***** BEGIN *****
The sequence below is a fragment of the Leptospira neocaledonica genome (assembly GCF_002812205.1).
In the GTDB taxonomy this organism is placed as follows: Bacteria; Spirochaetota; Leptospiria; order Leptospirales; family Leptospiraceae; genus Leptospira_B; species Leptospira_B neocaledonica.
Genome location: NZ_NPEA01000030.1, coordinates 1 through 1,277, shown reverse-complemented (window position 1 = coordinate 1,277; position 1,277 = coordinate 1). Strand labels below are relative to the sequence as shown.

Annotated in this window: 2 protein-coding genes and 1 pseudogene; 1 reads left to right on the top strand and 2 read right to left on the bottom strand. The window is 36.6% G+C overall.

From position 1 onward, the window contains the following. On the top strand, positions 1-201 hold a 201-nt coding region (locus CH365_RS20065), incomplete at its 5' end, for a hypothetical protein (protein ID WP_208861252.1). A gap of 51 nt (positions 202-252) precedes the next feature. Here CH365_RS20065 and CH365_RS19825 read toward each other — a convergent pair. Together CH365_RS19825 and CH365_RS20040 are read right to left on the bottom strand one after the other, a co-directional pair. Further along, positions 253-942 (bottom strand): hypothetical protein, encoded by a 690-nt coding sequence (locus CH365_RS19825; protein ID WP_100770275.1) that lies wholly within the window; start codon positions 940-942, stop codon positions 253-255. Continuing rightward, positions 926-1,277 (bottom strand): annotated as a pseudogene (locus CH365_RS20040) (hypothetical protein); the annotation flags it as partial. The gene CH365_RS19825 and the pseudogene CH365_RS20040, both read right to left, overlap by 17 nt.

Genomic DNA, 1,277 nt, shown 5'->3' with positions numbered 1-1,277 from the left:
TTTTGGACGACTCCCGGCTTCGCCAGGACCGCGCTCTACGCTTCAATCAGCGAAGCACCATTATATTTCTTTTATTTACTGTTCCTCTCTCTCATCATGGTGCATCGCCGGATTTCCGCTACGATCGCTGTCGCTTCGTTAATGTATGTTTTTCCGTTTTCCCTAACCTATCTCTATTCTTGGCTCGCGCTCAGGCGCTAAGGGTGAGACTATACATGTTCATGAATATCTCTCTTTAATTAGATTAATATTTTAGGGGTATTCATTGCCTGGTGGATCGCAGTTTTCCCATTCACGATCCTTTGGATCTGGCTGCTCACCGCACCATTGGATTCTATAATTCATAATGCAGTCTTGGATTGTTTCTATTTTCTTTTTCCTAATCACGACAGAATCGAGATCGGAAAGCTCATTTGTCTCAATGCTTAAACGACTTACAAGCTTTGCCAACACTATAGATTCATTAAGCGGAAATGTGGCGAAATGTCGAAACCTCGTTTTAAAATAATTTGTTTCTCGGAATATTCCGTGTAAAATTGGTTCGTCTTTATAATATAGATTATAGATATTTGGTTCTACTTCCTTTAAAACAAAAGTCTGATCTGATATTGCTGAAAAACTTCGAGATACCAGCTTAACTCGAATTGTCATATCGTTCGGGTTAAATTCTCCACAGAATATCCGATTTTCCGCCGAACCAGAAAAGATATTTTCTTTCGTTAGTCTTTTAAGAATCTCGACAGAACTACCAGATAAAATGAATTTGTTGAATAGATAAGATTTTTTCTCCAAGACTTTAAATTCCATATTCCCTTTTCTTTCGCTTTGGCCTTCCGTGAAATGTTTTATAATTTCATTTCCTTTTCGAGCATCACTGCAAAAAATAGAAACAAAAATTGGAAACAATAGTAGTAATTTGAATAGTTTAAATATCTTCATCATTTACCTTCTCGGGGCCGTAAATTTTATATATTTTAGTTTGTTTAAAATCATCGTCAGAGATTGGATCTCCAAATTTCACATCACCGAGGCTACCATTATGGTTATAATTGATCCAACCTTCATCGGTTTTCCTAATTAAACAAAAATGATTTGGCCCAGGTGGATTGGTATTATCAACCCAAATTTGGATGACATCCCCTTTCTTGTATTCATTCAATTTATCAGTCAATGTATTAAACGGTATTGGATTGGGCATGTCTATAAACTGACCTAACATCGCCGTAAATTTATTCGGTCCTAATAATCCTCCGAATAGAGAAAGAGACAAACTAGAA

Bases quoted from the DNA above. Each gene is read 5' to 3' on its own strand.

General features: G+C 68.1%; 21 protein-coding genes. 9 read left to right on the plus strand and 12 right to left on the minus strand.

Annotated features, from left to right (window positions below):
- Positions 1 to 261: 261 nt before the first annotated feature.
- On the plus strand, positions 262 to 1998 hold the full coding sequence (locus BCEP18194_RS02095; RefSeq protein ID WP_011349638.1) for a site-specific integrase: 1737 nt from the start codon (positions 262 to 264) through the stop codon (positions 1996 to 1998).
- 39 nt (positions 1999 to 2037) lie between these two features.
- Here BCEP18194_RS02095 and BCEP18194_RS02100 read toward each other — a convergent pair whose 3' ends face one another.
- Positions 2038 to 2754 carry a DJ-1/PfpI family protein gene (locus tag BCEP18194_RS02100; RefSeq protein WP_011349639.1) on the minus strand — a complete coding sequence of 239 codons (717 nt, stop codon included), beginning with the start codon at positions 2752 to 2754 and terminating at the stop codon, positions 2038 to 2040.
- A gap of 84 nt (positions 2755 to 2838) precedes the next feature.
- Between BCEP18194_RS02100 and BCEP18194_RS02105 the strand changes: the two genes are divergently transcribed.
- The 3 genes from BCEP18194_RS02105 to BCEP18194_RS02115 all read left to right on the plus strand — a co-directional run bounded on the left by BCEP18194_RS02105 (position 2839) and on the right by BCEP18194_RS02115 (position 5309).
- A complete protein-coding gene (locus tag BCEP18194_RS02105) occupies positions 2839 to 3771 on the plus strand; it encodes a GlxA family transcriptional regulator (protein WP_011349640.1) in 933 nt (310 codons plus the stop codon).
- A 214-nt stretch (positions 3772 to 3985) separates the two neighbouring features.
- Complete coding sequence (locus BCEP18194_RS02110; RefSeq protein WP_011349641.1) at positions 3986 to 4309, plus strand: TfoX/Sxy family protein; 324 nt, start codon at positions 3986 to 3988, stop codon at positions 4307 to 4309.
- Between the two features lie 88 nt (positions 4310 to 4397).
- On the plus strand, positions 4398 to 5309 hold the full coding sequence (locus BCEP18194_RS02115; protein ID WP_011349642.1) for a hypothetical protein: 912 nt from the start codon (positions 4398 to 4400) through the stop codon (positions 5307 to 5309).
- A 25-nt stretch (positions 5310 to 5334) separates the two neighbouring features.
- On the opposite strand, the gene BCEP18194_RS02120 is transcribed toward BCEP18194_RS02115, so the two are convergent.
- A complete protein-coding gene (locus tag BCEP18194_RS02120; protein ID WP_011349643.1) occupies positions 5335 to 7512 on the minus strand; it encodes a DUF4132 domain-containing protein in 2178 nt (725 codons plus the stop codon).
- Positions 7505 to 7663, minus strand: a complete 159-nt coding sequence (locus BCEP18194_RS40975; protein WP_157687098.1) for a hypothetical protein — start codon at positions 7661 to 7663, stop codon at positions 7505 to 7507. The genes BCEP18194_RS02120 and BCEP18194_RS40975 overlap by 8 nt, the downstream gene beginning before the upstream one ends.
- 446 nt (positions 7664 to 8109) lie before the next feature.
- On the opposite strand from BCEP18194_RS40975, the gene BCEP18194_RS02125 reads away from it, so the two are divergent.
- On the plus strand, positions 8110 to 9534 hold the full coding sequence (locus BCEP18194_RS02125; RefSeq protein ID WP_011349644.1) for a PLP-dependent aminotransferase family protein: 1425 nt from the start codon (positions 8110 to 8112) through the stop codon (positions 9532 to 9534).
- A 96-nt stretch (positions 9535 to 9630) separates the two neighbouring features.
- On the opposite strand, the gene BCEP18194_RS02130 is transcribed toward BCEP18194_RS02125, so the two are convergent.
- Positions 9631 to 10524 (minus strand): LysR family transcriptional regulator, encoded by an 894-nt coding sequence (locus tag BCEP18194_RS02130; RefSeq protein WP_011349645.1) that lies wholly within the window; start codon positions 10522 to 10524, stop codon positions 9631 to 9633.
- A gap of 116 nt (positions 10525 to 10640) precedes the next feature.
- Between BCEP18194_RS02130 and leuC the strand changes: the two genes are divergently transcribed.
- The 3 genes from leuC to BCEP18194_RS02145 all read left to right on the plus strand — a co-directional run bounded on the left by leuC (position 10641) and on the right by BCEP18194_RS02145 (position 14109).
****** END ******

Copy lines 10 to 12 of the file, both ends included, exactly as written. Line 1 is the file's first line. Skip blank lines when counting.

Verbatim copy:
Annotated features, from left to right (window positions below):
- Positions 1 to 261: 261 nt before the first annotated feature.
- On the plus strand, positions 262 to 1998 hold the full coding sequence (locus BCEP18194_RS02095; RefSeq protein ID WP_011349638.1) for a site-specific integrase: 1737 nt from the start codon (positions 262 to 264) through the stop codon (positions 1996 to 1998).